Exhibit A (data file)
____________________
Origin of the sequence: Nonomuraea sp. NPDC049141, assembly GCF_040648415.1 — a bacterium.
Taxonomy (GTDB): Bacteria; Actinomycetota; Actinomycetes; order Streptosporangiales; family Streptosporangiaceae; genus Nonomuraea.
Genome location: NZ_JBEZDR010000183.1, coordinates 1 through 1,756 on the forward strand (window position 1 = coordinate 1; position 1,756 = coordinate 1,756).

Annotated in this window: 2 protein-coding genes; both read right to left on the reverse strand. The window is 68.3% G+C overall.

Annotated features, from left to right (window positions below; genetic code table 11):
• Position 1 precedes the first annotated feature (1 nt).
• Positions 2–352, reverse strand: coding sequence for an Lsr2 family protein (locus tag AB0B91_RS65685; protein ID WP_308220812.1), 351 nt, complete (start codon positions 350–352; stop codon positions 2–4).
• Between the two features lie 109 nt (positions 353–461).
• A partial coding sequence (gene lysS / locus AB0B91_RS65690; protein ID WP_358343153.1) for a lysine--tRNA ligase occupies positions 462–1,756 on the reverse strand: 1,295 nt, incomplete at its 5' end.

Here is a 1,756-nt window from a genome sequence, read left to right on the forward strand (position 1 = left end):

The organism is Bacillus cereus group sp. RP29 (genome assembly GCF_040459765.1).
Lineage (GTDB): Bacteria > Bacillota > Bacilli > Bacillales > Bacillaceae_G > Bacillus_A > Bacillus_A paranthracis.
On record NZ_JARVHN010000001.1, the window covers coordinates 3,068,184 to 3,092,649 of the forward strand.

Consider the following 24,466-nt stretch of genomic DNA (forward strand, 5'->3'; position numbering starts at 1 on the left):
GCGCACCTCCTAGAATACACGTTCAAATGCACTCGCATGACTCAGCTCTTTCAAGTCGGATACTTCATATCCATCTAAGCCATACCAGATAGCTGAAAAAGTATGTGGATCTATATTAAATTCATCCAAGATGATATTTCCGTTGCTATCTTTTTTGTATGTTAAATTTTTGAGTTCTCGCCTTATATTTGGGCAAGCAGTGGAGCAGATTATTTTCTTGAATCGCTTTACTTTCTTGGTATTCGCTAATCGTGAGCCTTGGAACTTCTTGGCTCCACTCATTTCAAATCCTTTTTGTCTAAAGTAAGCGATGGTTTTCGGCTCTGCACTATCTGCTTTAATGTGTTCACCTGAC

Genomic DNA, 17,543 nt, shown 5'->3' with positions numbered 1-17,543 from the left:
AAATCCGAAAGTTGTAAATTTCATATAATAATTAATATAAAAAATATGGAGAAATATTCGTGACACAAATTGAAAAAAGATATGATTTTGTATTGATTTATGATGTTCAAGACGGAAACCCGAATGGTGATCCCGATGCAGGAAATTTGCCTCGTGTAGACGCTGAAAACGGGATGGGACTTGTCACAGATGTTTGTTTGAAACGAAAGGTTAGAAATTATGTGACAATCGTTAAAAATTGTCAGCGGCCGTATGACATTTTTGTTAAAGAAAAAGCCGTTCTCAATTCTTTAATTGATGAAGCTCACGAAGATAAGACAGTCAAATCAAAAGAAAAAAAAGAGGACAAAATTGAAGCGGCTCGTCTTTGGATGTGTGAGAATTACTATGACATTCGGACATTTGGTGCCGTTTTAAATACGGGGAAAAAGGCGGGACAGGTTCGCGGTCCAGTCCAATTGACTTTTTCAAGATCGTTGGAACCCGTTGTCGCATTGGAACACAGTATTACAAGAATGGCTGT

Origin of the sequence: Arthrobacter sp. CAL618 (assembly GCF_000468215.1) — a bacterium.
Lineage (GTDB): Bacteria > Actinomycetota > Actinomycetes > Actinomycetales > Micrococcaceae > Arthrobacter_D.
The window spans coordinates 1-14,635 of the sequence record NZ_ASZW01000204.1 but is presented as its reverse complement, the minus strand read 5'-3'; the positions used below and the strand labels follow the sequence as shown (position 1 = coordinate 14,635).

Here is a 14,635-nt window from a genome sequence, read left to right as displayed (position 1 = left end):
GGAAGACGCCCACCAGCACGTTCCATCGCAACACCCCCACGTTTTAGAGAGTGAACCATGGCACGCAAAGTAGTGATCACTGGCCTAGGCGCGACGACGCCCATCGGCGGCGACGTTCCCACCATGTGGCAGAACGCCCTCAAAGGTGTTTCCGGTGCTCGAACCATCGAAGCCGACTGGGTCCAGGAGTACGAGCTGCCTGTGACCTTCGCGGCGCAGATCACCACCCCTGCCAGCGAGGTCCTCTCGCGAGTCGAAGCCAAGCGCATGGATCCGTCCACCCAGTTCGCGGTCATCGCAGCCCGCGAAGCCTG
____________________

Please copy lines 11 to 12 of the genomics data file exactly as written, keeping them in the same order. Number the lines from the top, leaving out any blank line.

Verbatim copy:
The organism is Bacillus cereus group sp. RP29 (genome assembly GCF_040459765.1).
Lineage (GTDB): Bacteria > Bacillota > Bacilli > Bacillales > Bacillaceae_G > Bacillus_A > Bacillus_A paranthracis.